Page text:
Coming to Firefox: Flash Player in a sandbox

Adobe says sandboxing technology has proven very effective in protecting users by increasing the cost and complexity of writing effective exploits.

Adobe's Flash Player plugin that ships with the Firefox browser will soon be fitted with a sandbox as part of the company's ongoing attempt to keep malicious hackers at bay.

Adobe has launched a public beta of a new Flash Player sandbox (aka "Protected Mode") for Mozilla's flagship browser and the company expects to have a final version of the anti-exploit roadblock later this year.

According to Peleus Uhley, a researcher in Adobe's secure software engineering team, the design of the Firefox Flash sandbox is similar to the Protected Mode mitigation fitted into Adobe Reader X.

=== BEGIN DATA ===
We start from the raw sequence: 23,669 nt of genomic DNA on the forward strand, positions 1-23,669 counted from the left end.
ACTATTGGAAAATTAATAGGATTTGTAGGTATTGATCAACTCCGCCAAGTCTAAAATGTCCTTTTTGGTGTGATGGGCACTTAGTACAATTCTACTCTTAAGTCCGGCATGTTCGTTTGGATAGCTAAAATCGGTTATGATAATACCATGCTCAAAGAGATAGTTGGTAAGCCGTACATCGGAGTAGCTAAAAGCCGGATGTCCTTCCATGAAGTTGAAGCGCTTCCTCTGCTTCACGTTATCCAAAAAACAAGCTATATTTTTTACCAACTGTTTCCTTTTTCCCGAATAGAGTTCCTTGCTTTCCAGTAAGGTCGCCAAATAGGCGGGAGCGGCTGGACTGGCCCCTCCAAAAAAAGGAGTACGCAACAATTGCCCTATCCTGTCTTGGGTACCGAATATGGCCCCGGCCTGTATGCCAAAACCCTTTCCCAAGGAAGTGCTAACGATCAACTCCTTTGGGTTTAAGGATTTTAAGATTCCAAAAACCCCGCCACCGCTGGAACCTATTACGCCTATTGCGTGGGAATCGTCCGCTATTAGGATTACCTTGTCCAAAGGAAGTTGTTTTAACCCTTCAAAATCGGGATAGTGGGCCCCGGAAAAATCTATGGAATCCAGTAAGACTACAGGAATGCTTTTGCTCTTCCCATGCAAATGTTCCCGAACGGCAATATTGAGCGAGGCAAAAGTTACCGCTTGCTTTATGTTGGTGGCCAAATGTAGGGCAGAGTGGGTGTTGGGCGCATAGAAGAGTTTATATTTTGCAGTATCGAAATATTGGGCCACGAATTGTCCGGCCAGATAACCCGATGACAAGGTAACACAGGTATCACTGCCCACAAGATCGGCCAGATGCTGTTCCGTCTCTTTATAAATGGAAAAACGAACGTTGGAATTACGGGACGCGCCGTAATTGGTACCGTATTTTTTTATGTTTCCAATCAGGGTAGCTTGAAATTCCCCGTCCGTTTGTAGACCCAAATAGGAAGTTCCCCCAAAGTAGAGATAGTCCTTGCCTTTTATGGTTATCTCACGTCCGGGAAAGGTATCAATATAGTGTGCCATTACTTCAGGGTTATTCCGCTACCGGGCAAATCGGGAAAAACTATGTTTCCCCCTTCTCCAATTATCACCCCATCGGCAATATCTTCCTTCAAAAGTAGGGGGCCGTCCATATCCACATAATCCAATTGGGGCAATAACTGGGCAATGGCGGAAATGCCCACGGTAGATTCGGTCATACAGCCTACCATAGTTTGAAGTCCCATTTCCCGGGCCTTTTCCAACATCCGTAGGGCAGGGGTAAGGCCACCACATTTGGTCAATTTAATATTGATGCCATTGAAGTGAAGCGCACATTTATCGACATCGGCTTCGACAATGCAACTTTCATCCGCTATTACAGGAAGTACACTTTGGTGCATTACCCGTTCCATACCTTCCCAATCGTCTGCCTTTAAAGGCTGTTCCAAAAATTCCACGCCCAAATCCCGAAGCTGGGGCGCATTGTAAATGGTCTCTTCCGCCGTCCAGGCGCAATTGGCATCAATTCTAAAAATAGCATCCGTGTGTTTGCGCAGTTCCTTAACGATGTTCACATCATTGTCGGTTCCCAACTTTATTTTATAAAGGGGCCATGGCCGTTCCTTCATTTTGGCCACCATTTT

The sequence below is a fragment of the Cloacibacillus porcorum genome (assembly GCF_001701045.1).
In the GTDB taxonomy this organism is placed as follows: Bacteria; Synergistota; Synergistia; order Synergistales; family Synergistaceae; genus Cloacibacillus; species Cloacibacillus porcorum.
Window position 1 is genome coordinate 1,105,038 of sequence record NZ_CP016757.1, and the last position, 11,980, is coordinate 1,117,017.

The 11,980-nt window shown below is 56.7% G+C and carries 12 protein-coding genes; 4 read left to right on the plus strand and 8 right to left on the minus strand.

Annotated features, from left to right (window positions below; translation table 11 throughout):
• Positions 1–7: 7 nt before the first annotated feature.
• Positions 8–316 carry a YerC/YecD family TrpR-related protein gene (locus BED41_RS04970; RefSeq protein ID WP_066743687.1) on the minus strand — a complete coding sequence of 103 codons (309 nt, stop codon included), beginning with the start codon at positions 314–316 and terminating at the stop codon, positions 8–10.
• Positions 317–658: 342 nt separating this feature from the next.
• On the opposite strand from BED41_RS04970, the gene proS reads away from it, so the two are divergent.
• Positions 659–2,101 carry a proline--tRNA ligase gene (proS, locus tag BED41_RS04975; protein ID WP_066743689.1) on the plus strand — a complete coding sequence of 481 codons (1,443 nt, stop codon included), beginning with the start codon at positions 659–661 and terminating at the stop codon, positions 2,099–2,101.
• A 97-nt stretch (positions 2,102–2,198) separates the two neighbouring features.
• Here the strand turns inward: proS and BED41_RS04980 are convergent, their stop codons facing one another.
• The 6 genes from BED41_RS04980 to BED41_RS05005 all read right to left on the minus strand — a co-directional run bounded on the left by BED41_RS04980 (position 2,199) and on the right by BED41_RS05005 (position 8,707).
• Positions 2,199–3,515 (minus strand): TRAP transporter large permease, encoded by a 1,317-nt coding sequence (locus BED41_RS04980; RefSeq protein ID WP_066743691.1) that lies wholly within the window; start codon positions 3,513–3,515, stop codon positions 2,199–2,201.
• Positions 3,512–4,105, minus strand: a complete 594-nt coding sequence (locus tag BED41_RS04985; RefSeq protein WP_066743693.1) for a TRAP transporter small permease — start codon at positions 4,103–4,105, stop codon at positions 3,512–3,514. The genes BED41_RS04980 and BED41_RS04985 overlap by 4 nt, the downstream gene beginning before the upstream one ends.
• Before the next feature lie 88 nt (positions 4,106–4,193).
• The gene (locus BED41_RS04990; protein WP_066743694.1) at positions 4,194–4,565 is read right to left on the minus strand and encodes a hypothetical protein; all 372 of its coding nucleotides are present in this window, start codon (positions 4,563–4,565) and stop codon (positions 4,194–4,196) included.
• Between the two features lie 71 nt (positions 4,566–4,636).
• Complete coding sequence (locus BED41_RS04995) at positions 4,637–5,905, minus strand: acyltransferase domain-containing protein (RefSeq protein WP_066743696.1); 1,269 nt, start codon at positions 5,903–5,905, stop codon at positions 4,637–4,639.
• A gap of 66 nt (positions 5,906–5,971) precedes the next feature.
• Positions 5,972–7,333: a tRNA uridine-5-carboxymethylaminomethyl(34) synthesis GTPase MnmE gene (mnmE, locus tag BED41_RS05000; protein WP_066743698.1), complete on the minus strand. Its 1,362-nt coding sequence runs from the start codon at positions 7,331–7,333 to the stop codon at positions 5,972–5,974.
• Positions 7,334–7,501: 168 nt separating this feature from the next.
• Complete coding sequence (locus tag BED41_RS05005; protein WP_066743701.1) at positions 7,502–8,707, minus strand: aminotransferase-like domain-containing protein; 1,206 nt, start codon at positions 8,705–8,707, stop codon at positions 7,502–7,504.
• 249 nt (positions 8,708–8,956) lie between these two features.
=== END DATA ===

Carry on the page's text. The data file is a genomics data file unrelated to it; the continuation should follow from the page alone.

Uhley explains:

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Like the Adobe Reader X sandbox, Flash Player will establish a low integrity, highly restricted process that must communicate through a broker to limit its privileged activities. The sandboxed process is restricted with the same job limits and privilege restrictions as the Adobe Reader Protected Mode implementation. Adobe Flash Player Protected Mode for Firefox 4.0 or later will be supported on both Windows Vista and Windows 7.

[ SEE: Ten little things to secure your online presence ]

Uhley said sandboxing technology has proven very effective in protecting users by increasing the cost and complexity of authoring effective exploits.

Ever since Adobe Reader X unveiled its sandbox in November 2010, Adobe says it has "not seen a single successful exploit in the wild" against the newest version of that sofware.

"We hope to see similar results with the Flash Player sandbox for Firefox once the final version is released later this year," Uhley said.

Separately, Adobe security chief Brad Arkin says the company is moving to silent auto security updates for Flash Player "soon."

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